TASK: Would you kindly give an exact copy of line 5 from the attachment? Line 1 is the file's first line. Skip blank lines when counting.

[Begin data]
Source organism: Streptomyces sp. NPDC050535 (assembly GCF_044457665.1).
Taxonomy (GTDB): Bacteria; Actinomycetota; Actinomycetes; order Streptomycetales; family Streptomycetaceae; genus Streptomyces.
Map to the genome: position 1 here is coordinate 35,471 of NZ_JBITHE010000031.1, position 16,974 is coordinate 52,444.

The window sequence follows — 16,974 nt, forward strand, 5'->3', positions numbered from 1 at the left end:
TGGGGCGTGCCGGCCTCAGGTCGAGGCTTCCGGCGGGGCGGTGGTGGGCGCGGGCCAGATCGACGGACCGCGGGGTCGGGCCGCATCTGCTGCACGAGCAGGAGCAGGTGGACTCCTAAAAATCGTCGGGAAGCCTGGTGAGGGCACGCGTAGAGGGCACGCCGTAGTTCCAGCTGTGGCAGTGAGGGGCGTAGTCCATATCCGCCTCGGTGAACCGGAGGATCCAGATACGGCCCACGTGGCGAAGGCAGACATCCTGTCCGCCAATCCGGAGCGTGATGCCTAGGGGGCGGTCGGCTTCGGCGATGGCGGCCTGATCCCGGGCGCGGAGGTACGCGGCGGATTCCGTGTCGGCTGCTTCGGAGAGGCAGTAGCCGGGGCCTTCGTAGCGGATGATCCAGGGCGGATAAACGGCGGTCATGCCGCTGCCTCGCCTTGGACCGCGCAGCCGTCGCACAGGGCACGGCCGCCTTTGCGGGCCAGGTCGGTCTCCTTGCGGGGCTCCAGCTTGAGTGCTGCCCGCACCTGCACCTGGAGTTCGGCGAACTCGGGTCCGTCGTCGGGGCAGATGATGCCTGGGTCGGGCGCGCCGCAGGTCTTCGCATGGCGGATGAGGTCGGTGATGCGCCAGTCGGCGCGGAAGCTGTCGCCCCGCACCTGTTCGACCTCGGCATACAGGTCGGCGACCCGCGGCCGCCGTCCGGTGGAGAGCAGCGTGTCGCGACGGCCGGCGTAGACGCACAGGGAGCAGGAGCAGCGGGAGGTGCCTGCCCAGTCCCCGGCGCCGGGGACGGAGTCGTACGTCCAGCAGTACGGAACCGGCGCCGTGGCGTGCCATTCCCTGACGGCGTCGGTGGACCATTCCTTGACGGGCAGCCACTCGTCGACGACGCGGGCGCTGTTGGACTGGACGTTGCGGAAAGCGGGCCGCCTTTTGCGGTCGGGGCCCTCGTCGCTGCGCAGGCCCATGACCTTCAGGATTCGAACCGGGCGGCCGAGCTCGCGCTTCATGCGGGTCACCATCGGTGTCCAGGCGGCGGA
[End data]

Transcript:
TGGGGCGTGCCGGCCTCAGGTCGAGGCTTCCGGCGGGGCGGTGGTGGGCGCGGGCCAGATCGACGGACCGCGGGGTCGGGCCGCATCTGCTGCACGAGCAGGAGCAGGTGGACTCCTAAAAATCGTCGGGAAGCCTGGTGAGGGCACGCGTAGAGGGCACGCCGTAGTTCCAGCTGTGGCAGTGAGGGGCGTAGTCCATATCCGCCTCGGTGAACCGGAGGATCCAGATACGGCCCACGTGGCGAAGGCAGACATCCTGTCCGCCAATCCGGAGCGTGATGCCTAGGGGGCGGTCGGCTTCGGCGATGGCGGCCTGATCCCGGGCGCGGAGGTACGCGGCGGATTCCGTGTCGGCTGCTTCGGAGAGGCAGTAGCCGGGGCCTTCGTAGCGGATGATCCAGGGCGGATAAACGGCGGTCATGCCGCTGCCTCGCCTTGGACCGCGCAGCCGTCGCACAGGGCACGGCCGCCTTTGCGGGCCAGGTCGGTCTCCTTGCGGGGCTCCAGCTTGAGTGCTGCCCGCACCTGCACCTGGAGTTCGGCGAACTCGGGTCCGTCGTCGGGGCAGATGATGCCTGGGTCGGGCGCGCCGCAGGTCTTCGCATGGCGGATGAGGTCGGTGATGCGCCAGTCGGCGCGGAAGCTGTCGCCCCGCACCTGTTCGACCTCGGCATACAGGTCGGCGACCCGCGGCCGCCGTCCGGTGGAGAGCAGCGTGTCGCGACGGCCGGCGTAGACGCACAGGGAGCAGGAGCAGCGGGAGGTGCCTGCCCAGTCCCCGGCGCCGGGGACGGAGTCGTACGTCCAGCAGTACGGAACCGGCGCCGTGGCGTGCCATTCCCTGACGGCGTCGGTGGACCATTCCTTGACGGGCAGCCACTCGTCGACGACGCGGGCGCTGTTGGACTGGACGTTGCGGAAAGCGGGCCGCCTTTTGCGGTCGGGGCCCTCGTCGCTGCGCAGGCCCATGACCTTCAGGATTCGAACCGGGCGGCCGAGCTCGCGCTTCATGCGGGTCACCATCGGTGTCCAGGCGGCGGA